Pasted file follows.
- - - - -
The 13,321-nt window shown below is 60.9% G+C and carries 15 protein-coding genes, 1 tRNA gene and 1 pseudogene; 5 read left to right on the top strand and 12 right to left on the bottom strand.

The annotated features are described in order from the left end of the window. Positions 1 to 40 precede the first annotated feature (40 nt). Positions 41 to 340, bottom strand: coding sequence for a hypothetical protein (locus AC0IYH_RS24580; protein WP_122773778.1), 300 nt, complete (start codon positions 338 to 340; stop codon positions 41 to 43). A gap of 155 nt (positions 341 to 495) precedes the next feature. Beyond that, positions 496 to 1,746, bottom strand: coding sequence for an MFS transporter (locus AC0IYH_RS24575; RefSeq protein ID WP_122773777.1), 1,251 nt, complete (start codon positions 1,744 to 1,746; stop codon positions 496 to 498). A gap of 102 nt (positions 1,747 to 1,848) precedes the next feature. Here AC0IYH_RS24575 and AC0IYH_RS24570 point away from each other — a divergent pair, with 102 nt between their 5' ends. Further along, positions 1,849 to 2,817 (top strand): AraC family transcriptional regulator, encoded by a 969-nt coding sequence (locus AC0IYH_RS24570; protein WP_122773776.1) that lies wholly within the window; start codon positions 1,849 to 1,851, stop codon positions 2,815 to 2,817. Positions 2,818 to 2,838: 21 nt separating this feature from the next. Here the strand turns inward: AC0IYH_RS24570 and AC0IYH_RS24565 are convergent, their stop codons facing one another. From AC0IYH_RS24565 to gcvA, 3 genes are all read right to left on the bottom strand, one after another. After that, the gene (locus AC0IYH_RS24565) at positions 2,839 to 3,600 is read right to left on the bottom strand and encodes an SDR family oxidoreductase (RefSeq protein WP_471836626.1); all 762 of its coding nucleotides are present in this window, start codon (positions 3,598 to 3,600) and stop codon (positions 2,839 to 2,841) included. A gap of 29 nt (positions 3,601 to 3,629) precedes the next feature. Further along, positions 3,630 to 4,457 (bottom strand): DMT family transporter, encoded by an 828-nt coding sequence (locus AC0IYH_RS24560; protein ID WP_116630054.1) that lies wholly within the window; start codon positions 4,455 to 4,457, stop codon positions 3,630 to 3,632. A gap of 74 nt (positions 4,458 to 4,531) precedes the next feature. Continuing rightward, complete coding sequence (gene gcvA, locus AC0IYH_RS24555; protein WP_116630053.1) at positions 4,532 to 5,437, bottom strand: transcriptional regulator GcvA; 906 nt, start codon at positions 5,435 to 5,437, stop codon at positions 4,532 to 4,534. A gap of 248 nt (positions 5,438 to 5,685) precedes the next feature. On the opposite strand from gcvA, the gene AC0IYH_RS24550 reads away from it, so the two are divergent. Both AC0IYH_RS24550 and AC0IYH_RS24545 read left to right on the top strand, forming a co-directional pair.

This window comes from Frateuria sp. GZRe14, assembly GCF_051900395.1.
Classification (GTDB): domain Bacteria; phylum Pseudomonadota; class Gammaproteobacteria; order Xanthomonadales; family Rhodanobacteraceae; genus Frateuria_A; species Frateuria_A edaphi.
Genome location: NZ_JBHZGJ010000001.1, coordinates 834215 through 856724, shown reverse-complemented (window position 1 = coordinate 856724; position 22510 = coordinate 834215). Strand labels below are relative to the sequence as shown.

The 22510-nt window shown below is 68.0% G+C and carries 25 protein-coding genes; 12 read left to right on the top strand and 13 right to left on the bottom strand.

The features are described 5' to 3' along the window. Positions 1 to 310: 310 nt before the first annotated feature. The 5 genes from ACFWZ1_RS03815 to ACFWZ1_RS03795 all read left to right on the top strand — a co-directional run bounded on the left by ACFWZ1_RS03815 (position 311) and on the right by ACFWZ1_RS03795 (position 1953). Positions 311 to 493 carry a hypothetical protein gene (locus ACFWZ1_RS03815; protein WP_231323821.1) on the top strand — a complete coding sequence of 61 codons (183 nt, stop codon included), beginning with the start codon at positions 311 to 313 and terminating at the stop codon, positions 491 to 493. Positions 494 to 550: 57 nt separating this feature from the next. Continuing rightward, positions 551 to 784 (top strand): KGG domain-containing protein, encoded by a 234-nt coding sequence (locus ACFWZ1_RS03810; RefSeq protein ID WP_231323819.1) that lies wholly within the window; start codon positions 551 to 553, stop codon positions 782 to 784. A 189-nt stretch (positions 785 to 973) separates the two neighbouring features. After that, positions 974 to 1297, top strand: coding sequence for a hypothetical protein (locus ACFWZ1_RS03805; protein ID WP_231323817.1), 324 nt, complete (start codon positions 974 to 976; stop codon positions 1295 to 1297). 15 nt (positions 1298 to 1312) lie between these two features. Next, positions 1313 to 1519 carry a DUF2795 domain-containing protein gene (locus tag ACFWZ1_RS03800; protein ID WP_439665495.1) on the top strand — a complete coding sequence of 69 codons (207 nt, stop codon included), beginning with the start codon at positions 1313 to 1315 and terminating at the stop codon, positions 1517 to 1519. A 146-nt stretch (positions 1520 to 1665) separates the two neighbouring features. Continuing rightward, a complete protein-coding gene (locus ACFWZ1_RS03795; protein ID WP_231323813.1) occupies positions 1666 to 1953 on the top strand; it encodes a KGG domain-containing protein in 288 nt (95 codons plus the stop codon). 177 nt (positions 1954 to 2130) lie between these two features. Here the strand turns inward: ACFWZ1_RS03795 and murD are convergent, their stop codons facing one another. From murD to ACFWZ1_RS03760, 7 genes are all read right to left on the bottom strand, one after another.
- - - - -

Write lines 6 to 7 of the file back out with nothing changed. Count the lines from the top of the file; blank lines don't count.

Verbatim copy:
The 22510-nt window shown below is 68.0% G+C and carries 25 protein-coding genes; 12 read left to right on the top strand and 13 right to left on the bottom strand.

The features are described 5' to 3' along the window. Positions 1 to 310: 310 nt before the first annotated feature. The 5 genes from ACFWZ1_RS03815 to ACFWZ1_RS03795 all read left to right on the top strand — a co-directional run bounded on the left by ACFWZ1_RS03815 (position 311) and on the right by ACFWZ1_RS03795 (position 1953). Positions 311 to 493 carry a hypothetical protein gene (locus ACFWZ1_RS03815; protein WP_231323821.1) on the top strand — a complete coding sequence of 61 codons (183 nt, stop codon included), beginning with the start codon at positions 311 to 313 and terminating at the stop codon, positions 491 to 493. Positions 494 to 550: 57 nt separating this feature from the next. Continuing rightward, positions 551 to 784 (top strand): KGG domain-containing protein, encoded by a 234-nt coding sequence (locus ACFWZ1_RS03810; RefSeq protein ID WP_231323819.1) that lies wholly within the window; start codon positions 551 to 553, stop codon positions 782 to 784. A 189-nt stretch (positions 785 to 973) separates the two neighbouring features. After that, positions 974 to 1297, top strand: coding sequence for a hypothetical protein (locus ACFWZ1_RS03805; protein ID WP_231323817.1), 324 nt, complete (start codon positions 974 to 976; stop codon positions 1295 to 1297). 15 nt (positions 1298 to 1312) lie between these two features. Next, positions 1313 to 1519 carry a DUF2795 domain-containing protein gene (locus tag ACFWZ1_RS03800; protein ID WP_439665495.1) on the top strand — a complete coding sequence of 69 codons (207 nt, stop codon included), beginning with the start codon at positions 1313 to 1315 and terminating at the stop codon, positions 1517 to 1519. A 146-nt stretch (positions 1520 to 1665) separates the two neighbouring features. Continuing rightward, a complete protein-coding gene (locus ACFWZ1_RS03795; protein ID WP_231323813.1) occupies positions 1666 to 1953 on the top strand; it encodes a KGG domain-containing protein in 288 nt (95 codons plus the stop codon). 177 nt (positions 1954 to 2130) lie between these two features. Here the strand turns inward: ACFWZ1_RS03795 and murD are convergent, their stop codons facing one another. From murD to ACFWZ1_RS03760, 7 genes are all read right to left on the bottom strand, one after another.